"A long, long time ago, I can still remember how that music used to make me smile." Sorry wrong post, but it just shows how we are influenced by the lyrics of songs. Do songs echo the language of the day? or do they help to create the language of the day?
This is all slightly irrelevant, all I wanted to do was take you back in time, to a Dev Watercooler
dated 27th March 2012 by Ghostcrawler. For those of us that can't remember what we did yesterday, never mind what the game looked like over a year ago, I can start by saying Mists of Pandaria was still 6 months away from launching. I tend to think of the Cataclysm expansion as being like the Dark Ages, with WotLK being the Roman Empire and MoP being the Age of the Discoverer.
This is what Ghostcrawler wrote about LFR back then.
Here is how looting works in today’s Raid Finder groups:
- The boss dies.
- The game randomly decides which items off of the boss’s loot table drop.
- The group rolls Need, Greed, or Pass on each item.
- If you were raiding with a group of friends, you might discuss who should get each item. Even if you ultimately lost, hopefully you are happy that a friend got an upgrade and that your group as a whole is now a little bit stronger.
- But if you’re in Raid Finder, you are quite possibly alone with a bunch of strangers.
- So, if you can Need, you probably do, because there’s no time for discussion, some of the rollers may be AFK, and even if you piss someone off, you aren’t likely to have to pay the social cost of doing so since you’ll never see them again.
- The highest roll wins.
- Drama ensues.
From experience I took every one of my alts through the first part of the LFR and would normally come out with items from 4 bosses. Subsequent raids you would be lucky to get 1 item, and Rings and Trinkets you would need to be exceptionally lucky.
The above is all based on a good run, and they became few and far between towards the end of the expansion. Guilds would party to nab anything they could, to share with the undergeared beneficiary.
To counteract the people who would Need on everything for the purposes of vendoring, other people started to Need and then would distribute as they deemed suitable. The system was very flawed and chances of winning the fabled weapon from Deathwing was a complete lottery especially for classes needing two weapons like Hunters. I do not include Rogues because not only did they have a chance at an Epic, but Daggers seemed to drop of every other Boss.
The situation was a complete mess and Blizzard opted not to tweak the system but completely change the system for any future version of LFR. The new system is known to everyone now, but the following is the description from Ghostcrawler:
Here’s how the new Raid Finder system will work in Mists of Pandaria:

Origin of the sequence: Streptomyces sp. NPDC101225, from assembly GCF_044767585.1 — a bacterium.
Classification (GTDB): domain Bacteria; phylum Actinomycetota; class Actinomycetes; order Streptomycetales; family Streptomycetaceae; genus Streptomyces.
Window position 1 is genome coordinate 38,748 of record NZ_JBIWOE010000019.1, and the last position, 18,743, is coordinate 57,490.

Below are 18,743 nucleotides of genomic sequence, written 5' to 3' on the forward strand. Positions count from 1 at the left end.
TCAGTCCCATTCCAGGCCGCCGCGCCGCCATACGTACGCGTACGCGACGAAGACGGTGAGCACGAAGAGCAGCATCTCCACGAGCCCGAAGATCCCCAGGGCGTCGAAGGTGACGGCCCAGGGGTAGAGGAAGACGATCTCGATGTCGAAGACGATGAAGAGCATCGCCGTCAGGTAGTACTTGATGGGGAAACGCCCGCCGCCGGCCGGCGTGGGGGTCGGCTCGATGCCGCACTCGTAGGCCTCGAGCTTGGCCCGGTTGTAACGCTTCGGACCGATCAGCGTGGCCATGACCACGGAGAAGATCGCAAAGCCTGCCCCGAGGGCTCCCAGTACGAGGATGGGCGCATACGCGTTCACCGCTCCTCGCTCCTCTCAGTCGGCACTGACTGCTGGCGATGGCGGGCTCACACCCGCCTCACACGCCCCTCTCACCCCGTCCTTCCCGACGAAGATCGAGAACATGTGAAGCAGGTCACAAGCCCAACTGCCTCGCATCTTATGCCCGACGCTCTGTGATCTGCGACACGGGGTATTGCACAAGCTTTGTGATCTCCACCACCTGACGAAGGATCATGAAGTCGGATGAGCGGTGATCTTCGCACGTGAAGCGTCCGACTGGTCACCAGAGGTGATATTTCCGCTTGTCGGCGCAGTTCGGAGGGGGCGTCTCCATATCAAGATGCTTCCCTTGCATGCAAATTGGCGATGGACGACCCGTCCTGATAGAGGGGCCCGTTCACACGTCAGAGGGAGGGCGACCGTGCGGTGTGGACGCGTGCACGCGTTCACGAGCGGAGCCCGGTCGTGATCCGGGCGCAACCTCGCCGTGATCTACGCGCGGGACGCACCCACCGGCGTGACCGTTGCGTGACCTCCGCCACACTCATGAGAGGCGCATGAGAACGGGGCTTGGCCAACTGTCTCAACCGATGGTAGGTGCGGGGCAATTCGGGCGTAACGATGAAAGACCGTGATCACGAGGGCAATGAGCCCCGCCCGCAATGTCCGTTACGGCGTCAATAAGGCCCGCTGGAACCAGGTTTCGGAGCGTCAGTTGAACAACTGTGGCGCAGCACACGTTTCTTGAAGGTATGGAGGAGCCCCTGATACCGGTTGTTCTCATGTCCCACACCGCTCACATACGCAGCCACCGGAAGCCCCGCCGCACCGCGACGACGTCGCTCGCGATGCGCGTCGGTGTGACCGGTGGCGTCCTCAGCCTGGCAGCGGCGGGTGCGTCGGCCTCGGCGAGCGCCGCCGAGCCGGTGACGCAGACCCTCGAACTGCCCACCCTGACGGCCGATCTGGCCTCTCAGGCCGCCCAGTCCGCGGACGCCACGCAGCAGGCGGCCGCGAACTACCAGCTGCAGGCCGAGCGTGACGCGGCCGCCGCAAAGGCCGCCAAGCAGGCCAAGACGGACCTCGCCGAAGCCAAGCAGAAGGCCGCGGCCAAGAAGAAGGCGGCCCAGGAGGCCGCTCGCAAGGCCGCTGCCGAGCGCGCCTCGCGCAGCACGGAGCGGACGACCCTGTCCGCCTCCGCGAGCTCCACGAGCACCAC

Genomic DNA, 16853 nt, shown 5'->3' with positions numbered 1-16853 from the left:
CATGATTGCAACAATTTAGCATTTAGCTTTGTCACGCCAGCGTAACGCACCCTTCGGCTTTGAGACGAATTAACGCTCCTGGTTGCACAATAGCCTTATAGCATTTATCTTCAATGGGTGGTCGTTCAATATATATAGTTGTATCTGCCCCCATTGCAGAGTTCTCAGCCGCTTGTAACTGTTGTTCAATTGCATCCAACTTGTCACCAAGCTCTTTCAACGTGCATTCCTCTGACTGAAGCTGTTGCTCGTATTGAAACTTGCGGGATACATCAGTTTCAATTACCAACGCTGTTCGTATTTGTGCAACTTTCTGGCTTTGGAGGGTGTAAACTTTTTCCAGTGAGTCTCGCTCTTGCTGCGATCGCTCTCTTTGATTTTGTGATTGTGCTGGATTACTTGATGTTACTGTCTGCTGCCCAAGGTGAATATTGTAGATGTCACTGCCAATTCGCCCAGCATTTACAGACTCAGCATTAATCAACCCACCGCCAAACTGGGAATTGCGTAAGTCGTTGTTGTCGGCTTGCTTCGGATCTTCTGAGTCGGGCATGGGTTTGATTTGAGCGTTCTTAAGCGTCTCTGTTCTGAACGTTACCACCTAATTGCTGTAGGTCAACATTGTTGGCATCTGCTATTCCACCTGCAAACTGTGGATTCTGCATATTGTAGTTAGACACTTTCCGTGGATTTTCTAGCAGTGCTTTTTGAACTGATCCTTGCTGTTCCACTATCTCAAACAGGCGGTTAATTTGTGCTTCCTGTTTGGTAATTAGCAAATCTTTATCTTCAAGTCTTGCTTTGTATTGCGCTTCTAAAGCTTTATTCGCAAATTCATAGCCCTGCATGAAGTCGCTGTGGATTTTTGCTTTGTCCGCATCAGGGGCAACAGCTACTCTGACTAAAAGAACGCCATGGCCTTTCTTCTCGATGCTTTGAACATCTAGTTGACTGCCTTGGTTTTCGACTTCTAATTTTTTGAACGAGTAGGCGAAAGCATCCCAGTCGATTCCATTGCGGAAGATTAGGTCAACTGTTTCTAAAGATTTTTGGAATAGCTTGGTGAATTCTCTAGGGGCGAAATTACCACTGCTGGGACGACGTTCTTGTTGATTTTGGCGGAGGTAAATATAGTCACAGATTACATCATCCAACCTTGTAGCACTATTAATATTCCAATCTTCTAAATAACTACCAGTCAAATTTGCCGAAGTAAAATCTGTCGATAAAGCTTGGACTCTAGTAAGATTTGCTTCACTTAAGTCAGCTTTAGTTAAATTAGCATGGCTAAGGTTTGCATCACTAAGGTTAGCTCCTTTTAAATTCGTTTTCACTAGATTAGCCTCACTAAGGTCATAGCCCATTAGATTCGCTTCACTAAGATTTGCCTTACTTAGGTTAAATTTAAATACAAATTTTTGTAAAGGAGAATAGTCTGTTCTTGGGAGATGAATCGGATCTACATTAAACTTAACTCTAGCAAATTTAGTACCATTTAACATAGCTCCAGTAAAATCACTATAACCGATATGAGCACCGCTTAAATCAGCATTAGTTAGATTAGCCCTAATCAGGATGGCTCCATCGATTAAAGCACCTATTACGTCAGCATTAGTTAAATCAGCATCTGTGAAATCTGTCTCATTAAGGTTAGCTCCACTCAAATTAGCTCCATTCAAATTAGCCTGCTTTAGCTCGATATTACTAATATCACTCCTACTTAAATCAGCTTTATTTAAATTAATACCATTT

- The boss dies.
- The game automatically decides who won some loot, and gives those players a spec-appropriate item.
- Some players may still get mad, but hopefully they are mad at the laws of probability and not at the rest of the raid.
So, realistically, that’s really all you need to know to understand how it'll play out in-game. For those looking for more detail, here's what's happening behind the scenes:
- The boss dies.
- Each player has a chance to win loot, independent of the other players.
- For each player who wins loot, the game randomly assigns them a spec-appropriate item from that boss’s loot table. This subset contains only items that the game (meaning the designers in this case) thinks are appropriate for your class and current spec.
- Notice that you aren’t rolling Need or Greed. You don’t have an option to Pass. The game just says “Take this.”
- You can’t trade this item, or that would defeat the purpose of removing the social pressure on groups of strangers. If you don’t want the item, you are free to vendor, delete, or disenchant it.
The figure is believed to be about 15% drop rate, but to help us in our endless pursuit of gear we can exchange a token for another chance. Is the chance of a win still 15%, it is not clear but it probably is.
The problem is that Random chances are not cumulative, so the chance of winning loot does not become 30% it is in fact 2 chances at 15%
A close example would be the chance of rolling a die twice and the number 1 appearing on either roll.
A (1/6) chance equates to 16.6% which is slightly over the stated figure for Loot drops
Of the 36 potential possibilities 1 can appear 11 times (11/36) and not (2/12) broken down into percentages that would make:
The answer is 30.5% and not 33.3% that you might expect.
You might expect that if you roll a die six times you would expect to get 1 at least once, the law of averages states that is probable but not definite.
What I am trying to say is that with 3 bosses and 3 tokens, you would guess that you had a fair chance of getting Loot for every full clear of a LFR.
Last night my record stood at 0 from 20 attempts (10 Bosses + 10 Tokens) no Loot from The Thunder King LFR's. As usual I played it safe and went for the “Last Stand of the Zandalari". First Boss -Jin'rokh - no Loot, Second Boss - Horridon, on his Deathbed bequeaths to me a Cloak, bonus token was of course Gold, my statistics are 1 from 24 still bloody awful reward, until the Third Boss - Council Of Elders wants me to have Tier set gloves (Saurok Stalker's Gloves.). This spoils my averages down to 2 from 26.
The whole point of probability and random loot is that you can get kicked in the teeth over and over again, and if I get Loot from the next boss, I will not feel like I am on a lucky streak, I just see it as balancing out the bad luck, when in fact at 3 from 28 I will be just above the 10%, but still not at the expected 15% drop rate.
Luck is as much about perception as it is about probability and numbers. Three in a row, should it happen would be considered a lucky streak, but in reality it is merely balancing the books.